Investment Institute

The expanding middle class: why global affluence is a developing trend

  • 17 Agosto 2021 (10 min de lectura)

Despite Covid-19 sending 100 million back into poverty, society is getting wealthier over the long term

Over the past few decades, a quiet revolution in living standards has been transforming the world’s population, reducing extreme poverty and leading to the emergence of the global middle class.

By 2018, just over half the world’s population were living in households with enough discretionary expenditure to be considered middle class or rich — an unprecedented milestone, according to the Brookings Institute. 

“For the first time since agriculture-based civilisation began 10,000 years ago, the majority of humankind is no longer poor or vulnerable to falling into poverty,” the US-based think tank concluded. “2018 marks a global tipping point.”

Three years on, that fundamental change has huge implications for investors as global consumption, particularly in developing economies, shifts from fulfilling basic needs to satisfying more aspirational desires.

For equity investors, taking advantage of this long-term trend in the evolving economy means looking beyond traditional geographies or sectors to consider a wide range of companies involved in everything from access to medicines to infrastructure projects that connect people and societies.

Covid-19: A permanent reversal of emerging market developments? 

One question hanging over all of this is the effect of Covid-19, which has impacted populations around the world but has hit developing and poorer nations particularly hard.


Yet now, as vaccines are rolled out, there is renewed hope that the longer-term shift in transforming societies will resume apace thanks to powerful structural factors that have been at work for more than a decade.

The first of these is youth. In 2015, Africa had 226m people aged between 15 and 24, representing almost 20 per cent of the continent’s population2 . Yet that figure is expected to rise to 42 per cent of the population by 2030 — and to continue growing throughout the rest of the century.



Banking on the middle class

A second structural engine driving the global middle class is formalisation, for example through the growth of regional banking sectors. Asia has experienced such a rapid increase in the number of bank accounts and assets in the banking system in recent years that the region’s banks today account for about 50 per cent of the market capitalisation of the top 100 banks globally4 .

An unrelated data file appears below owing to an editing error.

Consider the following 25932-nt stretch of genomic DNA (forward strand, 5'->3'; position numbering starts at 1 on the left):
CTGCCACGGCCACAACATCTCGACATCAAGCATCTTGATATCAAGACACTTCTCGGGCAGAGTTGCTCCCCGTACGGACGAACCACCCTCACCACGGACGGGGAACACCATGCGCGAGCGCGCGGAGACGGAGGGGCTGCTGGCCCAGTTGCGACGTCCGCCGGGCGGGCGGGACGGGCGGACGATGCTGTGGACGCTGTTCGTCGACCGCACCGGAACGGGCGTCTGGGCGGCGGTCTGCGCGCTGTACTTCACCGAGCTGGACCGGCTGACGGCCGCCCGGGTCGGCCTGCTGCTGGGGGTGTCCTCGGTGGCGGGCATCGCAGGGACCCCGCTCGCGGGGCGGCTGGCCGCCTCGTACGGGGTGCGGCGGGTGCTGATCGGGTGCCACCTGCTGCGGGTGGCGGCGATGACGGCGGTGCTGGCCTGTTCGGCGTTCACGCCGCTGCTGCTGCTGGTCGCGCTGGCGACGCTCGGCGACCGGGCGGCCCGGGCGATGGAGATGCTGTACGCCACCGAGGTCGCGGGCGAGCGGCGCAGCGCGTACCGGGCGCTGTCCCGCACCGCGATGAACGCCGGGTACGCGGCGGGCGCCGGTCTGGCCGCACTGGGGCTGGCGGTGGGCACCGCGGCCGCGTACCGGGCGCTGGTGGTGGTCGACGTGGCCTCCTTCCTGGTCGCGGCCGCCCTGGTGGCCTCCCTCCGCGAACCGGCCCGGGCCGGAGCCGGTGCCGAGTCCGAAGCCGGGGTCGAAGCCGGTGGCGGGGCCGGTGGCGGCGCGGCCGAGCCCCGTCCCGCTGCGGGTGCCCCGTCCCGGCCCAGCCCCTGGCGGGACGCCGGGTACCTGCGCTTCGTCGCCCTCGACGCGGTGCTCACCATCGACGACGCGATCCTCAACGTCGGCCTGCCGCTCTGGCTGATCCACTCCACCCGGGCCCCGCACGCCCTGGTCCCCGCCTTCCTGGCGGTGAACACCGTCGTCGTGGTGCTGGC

“It wasn’t so long ago that banks in Asia looked to the West as they developed products, services and business models,” the consultancy McKinsey observed last year5 . “The relationship between East and West is changing rapidly.”

Amanda O’Toole, Portfolio Manager of AXA Investment Managers’ (AXA IM) Global Thematics and Clean Economy strategies, argues that these longer-term factors are likely to drive a deepening of the global middle class for years to come. 

“From a humanitarian perspective, many developing countries have felt the full impact of the pandemic,” she says. “But longer term, the wealth shift continues.”

Shifting with the times

From an investor perspective, many of the world’s big brands are well placed to continue taking advantage of that shift. Nike, the sportswear and equipment brand, reported a big jump in its third-quarter revenue, as sales in Greater China grew 42 per cent in the three months to the end of February — even when stripping out the effect of exchange-rate movements6 *.

But the opportunities extend far beyond the better-known names into much younger companies involved in everything from urbanisation-related infrastructure to the expansion of digital services, networks and devices.

TSMC, the Taiwanese semiconductor company founded in 1987, has grown into a global powerhouse in recent years.



This year the company, which continues to focus production in Taiwan, confirmed plans to invest $100bn over the next three years to expand capacity and help fill the global semiconductor shortage.

HDFC, an Indian bank founded in 1994, is now the country’s largest private-sector bank by assets and has grown at rates close to — or in excess of — 20 per cent a year for years8 . The bank started out by lending exclusively to big companies with investment-grade ratings. But it quickly moved into the retail space, rolling out products that are helping to serve the country's developing middle class. Today, HDFC Bank has a network of 5,608 branches and 16,087 ATMs in 2,902 cities and towns9 .

Some of the companies exposed to rapidly growing developing economies are founded and listed in the UK. Helios Towers, a company specialising in infrastructure for mobile networks, and which has huge presence in the fast-emerging African market, was established as recently as 2009. Yet revenue grew 7 per cent last year to hit $414m10 .

AXA IM’s O’Toole says that the pandemic, and the way it has affected some developing countries more than others, underscores the need to focus both at the company level and country level. 'It's important to use a fundamental analysis to establish which companies will be the winners from these changes, as not every stock will benefit from the rising middle class,' she says.

Yet with structural factors continuing to expand the global middle class over the long term, investors are likely to have compelling opportunities among companies serving these transitioning societies for many years to come.  

Investment involves risks, including the loss of capital.

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